The Porsche Among The 911s

Get in, drive off, savor the experience. Metallic scraping, whimpering howls, wheels at the limit in the corners. Slam the gears, hit the brakes, get the machine to go where you want it to. We’re talking about the S/T.

The Porsche Among The 911s

Please forgive our impatience when it comes to the historical context of this car. You can deduce any Porsche 911 from its heritage. Marketing departments are crazy about it. At the same time, you could also retroactively deduce all 911s from this model, because it is the fitting nucleus of rear-engined sports car philosophy, the essence of the 911, always gladly invoked, and here, apparently, realized in the most consistent way.

Better still, this is the Porsche for really tough driving, with all due respect and the highest praise. The Porsche as such: 518 near-natural horsepower, rear-wheel drive, manual gearbox, lightweight clutch, rigid, relentlessly loud, rattling, scraping, rushing forward, cutting lanes, always on the move, always on the attack, always reliable when it comes to steering instead of braking. Though the legendary efficiency of the Porsche concept is always an option as well: just slow down when things get too dicey. With stopping power guaranteed by the tried-and-tested ceramic composite brakes (410 mm at the front and 380 mm at the rear).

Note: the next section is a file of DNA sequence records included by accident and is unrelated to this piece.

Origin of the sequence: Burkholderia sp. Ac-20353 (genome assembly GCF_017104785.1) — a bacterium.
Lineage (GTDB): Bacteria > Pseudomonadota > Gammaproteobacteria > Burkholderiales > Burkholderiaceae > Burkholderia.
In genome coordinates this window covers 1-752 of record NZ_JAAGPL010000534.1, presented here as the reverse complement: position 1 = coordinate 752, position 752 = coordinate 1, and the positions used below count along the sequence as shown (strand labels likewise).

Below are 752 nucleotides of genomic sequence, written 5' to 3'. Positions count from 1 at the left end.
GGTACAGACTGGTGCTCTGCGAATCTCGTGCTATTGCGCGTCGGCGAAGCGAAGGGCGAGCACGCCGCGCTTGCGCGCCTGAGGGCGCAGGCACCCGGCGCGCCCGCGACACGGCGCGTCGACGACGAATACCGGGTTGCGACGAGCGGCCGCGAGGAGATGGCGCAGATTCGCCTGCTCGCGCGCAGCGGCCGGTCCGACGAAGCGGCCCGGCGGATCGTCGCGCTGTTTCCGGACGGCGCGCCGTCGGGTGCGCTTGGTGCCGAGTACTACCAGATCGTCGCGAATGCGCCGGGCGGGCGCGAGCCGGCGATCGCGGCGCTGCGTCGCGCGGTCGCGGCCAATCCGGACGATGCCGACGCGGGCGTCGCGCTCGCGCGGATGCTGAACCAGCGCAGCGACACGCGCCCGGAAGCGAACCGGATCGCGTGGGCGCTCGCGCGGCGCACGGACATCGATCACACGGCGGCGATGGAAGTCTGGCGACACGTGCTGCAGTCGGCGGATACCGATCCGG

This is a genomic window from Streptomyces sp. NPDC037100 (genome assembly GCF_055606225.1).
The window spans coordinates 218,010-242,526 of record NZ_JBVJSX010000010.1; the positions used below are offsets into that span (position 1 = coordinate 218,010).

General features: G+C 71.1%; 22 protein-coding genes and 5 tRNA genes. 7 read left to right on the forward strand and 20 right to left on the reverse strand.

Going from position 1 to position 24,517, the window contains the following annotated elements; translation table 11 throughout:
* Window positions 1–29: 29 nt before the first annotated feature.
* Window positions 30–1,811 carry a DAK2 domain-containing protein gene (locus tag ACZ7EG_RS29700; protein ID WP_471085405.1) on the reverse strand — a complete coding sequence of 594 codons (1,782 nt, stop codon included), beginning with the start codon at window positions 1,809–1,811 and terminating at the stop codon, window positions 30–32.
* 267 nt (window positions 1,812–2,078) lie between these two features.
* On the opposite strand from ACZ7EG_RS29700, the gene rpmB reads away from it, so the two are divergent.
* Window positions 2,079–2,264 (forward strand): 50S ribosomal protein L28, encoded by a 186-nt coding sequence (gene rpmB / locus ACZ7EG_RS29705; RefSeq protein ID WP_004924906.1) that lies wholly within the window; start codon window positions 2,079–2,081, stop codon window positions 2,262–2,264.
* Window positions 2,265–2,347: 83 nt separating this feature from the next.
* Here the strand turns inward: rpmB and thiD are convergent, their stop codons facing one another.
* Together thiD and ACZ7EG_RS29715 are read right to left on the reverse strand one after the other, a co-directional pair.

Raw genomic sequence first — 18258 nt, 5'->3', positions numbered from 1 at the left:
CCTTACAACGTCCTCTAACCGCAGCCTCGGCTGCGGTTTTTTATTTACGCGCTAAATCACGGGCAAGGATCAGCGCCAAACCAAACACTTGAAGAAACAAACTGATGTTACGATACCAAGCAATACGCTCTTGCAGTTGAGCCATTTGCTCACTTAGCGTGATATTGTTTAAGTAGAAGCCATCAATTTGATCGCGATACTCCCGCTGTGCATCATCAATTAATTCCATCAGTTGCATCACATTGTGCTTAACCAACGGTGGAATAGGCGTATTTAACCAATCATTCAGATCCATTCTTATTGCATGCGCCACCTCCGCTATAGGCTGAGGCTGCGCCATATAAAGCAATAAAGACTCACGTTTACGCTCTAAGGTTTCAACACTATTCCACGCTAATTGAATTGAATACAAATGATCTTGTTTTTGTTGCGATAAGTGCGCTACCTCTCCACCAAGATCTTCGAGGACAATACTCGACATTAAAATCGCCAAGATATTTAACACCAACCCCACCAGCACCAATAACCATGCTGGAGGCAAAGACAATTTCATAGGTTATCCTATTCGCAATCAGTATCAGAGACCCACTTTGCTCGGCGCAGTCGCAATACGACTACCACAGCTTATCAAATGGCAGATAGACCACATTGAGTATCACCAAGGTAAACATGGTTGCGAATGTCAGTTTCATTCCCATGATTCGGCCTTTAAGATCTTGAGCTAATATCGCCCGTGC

“The car should really be called Walter Röhrl,” the German rally driver says himself. “This short gear ratio – that’s like having a hundred horsepower more. Though the biggest secret of this sports car is: nothing beats a low weight.” Andreas Preuninger, Porsche’s head of GT road cars, and the man responsible for the S/T, gives us a brief history lesson. He talks about the 911 R prototype from 1963, which was available in a standard sports version. (It was already revving at 8,000 rpm even back then.) He refers to the S as the strongest racing car and the T as the minimalist forefather. There were three versions, but none were allowed to be called S/T, at most S/T package for the purpose of Group 3 homologation. Swift victories at the Monte Carlo Rally, Nürburgring, Safari Rally, Le Mans, Daytona. Porsche engineers developed a backpressure-­optimized exhaust system and modified cylinder heads with the corresponding cylinders. In its final evolutionary stage, the 2.5-liter boxer produced 266 hp.